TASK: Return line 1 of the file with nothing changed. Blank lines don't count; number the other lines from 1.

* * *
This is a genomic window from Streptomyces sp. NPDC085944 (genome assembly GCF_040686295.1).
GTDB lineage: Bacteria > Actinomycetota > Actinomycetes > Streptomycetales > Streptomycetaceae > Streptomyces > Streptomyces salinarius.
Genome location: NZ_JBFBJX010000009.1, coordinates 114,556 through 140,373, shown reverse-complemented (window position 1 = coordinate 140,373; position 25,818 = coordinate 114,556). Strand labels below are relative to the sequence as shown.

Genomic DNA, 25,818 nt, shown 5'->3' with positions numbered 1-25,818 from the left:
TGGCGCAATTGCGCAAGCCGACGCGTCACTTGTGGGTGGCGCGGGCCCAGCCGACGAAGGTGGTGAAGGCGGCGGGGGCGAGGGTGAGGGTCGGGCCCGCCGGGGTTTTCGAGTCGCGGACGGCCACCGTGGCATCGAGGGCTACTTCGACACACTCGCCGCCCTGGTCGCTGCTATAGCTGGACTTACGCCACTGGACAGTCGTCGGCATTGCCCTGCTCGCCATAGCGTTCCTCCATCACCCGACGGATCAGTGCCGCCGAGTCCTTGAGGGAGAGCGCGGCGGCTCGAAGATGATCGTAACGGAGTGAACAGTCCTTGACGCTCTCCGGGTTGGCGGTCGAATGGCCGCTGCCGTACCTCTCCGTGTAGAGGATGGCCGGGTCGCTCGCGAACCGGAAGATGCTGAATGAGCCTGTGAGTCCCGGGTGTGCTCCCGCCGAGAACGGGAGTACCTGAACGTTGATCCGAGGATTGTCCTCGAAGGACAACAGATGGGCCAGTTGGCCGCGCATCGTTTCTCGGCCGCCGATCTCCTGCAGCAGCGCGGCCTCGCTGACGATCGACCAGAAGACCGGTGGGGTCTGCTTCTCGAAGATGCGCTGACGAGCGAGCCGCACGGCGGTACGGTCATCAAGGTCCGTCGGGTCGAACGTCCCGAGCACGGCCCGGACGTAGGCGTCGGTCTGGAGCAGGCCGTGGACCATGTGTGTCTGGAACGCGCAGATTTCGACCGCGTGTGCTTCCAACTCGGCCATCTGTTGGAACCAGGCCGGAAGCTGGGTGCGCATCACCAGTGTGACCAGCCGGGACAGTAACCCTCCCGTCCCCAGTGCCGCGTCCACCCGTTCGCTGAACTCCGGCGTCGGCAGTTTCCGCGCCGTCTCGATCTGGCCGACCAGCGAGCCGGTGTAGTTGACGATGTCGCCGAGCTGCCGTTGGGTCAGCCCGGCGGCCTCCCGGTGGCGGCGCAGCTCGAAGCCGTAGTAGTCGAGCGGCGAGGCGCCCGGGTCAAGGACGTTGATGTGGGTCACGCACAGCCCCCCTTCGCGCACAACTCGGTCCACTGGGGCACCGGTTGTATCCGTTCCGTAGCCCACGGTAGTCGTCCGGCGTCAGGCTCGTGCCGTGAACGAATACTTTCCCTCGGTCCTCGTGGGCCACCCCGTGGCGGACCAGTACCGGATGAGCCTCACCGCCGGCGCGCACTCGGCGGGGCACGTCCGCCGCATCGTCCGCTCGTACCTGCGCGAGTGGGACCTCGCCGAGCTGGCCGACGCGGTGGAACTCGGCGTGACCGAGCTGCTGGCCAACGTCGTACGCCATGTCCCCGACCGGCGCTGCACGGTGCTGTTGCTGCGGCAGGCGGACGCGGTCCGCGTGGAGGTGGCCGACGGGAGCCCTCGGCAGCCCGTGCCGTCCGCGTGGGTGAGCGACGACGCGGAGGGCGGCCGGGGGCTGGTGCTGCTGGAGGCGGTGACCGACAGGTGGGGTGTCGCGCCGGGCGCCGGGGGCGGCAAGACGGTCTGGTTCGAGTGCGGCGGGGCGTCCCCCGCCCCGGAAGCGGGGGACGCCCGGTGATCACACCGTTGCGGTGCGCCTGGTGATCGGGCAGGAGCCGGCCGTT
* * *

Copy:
This is a genomic window from Streptomyces sp. NPDC085944 (genome assembly GCF_040686295.1).